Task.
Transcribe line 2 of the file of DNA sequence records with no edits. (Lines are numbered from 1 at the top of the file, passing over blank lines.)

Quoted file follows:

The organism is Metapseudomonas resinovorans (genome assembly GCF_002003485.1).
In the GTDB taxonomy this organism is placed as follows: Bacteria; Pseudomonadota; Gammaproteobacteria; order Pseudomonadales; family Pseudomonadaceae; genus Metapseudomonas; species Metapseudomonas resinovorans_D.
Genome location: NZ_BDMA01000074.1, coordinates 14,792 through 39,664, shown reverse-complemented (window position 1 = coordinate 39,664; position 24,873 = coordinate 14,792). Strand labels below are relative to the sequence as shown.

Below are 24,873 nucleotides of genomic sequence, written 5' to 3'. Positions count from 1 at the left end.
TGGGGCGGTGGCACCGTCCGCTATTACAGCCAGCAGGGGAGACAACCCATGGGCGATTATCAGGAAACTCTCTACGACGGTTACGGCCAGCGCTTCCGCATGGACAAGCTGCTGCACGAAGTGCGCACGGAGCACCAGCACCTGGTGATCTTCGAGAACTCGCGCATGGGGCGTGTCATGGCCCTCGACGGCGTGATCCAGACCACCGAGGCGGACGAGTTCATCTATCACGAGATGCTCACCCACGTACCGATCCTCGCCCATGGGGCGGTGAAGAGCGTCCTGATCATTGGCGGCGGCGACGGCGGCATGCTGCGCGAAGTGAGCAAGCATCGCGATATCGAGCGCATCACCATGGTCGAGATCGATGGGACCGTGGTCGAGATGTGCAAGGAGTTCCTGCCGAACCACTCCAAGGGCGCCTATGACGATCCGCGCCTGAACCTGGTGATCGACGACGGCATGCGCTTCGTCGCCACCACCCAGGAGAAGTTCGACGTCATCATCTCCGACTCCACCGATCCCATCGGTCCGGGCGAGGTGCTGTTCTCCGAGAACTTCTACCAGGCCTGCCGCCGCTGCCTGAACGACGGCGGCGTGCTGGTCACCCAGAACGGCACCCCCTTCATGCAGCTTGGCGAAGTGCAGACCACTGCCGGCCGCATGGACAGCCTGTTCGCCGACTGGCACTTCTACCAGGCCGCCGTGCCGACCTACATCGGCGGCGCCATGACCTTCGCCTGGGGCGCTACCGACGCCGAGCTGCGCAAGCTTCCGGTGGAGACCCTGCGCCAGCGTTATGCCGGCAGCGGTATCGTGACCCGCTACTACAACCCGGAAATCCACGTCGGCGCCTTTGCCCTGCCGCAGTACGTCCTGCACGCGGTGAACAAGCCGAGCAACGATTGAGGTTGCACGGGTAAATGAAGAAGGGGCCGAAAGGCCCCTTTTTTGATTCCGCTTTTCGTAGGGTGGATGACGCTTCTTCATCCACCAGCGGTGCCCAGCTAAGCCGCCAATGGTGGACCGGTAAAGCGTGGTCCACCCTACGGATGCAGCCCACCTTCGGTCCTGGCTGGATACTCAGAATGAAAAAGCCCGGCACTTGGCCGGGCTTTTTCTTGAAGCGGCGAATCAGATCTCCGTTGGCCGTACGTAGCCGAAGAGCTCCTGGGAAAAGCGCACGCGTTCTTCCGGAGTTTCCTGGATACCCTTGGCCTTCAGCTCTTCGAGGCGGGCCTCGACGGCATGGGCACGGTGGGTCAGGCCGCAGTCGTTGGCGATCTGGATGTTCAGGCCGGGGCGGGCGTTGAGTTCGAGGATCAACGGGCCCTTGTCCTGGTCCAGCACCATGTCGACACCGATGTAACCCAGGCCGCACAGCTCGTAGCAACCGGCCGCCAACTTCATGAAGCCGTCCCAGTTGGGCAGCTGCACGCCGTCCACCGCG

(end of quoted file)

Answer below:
In the GTDB taxonomy this organism is placed as follows: Bacteria; Pseudomonadota; Gammaproteobacteria; order Pseudomonadales; family Pseudomonadaceae; genus Metapseudomonas; species Metapseudomonas resinovorans_D.